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Price Flexibility in Channels of Distribution: Evidence from Scanner Data

  • Shantanu Dutta

    (University of Southern California)

  • Mark Bergen

    (University of Minnesota)

  • Daniel Levy

    ()

    (Department of Economics, Bar Ilan University)

In this study, we empirically examine the extent of price rigidity using a unique store-level time series data set—consisting of (i) actual retail transaction prices, (ii) actual wholesale transaction prices which represent both the retailers’ costs and the prices received by manufacturers, and (iii) a measure of manufacturers’ costs—for twelve goods in two widely used consumer product categories. We simultaneously examine the extent of price rigidity for each of the twelve products at both, final goods and intermediate goods levels. We study two notions of price rigidity employed in the existing literature: (i) the frequency of price changes, and (ii) the response of prices to exogenous cost changes. We find that retail prices exhibit remarkable flexibility in terms of both notions of price rigidity. i.e., they change frequently and they seem to respond quickly and fully to cost changes. Furthermore, we find that retail prices respond not just to their direct costs, but also to the upstream manufacturers’ costs, which further reinforces the extent of the retail price flexibility. At the intermediate goods level of the market, in contrast, we find relatively more evidence of rigidity in the response of manufacturers prices to cost changes. This despite the fact that wholesale prices change frequently and therefore exhibit flexibility according to the first notion of price rigidity.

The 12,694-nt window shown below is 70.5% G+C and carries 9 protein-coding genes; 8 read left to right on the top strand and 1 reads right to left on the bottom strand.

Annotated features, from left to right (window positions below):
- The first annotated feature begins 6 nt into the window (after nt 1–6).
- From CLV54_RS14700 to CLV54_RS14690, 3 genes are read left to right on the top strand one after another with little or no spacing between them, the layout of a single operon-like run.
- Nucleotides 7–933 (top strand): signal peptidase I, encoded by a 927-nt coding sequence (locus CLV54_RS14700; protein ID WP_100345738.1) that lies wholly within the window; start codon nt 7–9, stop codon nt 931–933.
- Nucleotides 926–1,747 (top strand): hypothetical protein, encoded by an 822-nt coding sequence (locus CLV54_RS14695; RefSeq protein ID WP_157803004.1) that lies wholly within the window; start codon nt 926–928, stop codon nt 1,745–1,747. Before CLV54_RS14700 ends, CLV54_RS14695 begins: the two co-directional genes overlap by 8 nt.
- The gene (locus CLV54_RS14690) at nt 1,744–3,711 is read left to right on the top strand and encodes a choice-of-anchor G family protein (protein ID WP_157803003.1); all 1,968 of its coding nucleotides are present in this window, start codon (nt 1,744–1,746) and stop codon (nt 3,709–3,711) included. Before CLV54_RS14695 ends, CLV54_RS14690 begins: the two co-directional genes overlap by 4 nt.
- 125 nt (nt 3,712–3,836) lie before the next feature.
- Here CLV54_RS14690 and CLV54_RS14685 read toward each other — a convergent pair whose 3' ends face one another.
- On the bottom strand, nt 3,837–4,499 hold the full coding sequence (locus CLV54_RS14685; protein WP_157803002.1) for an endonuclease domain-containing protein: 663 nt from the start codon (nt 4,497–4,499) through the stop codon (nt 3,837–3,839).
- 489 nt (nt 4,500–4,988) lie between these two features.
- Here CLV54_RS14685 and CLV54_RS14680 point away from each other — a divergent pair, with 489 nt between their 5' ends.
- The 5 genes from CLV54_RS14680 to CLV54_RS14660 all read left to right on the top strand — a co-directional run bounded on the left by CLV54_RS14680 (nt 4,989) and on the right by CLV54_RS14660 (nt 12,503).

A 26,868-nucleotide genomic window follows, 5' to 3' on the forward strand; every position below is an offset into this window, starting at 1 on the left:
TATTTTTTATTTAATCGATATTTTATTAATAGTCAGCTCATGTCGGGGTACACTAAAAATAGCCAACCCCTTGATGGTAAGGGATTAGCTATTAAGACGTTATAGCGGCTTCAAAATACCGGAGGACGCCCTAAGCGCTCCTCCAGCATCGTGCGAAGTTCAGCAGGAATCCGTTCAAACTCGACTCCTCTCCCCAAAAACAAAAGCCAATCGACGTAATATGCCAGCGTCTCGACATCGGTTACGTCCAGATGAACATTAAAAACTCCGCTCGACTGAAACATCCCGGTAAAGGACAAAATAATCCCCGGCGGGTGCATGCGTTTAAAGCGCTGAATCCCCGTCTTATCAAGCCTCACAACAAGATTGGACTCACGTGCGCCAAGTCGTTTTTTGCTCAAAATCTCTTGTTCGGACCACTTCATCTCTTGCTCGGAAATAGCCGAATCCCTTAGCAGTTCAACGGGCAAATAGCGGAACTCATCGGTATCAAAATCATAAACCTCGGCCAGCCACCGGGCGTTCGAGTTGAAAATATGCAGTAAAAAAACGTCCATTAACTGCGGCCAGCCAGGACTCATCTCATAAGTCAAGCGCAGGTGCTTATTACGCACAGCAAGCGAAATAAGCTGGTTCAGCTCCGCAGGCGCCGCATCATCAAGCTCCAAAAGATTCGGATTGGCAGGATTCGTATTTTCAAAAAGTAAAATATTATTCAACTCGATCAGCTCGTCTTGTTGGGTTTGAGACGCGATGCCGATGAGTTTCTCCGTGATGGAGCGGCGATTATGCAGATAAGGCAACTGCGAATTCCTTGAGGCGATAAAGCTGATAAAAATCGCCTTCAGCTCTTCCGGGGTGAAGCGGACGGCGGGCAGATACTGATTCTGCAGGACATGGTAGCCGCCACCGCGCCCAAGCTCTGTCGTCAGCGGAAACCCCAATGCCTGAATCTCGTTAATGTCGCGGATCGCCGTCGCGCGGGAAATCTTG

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Paper provided by Bar-Ilan University, Department of Economics in its series Working Papers with number 2002-10.

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Date of creation: Apr 2002
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Handle: RePEc:biu:wpaper:2002-10
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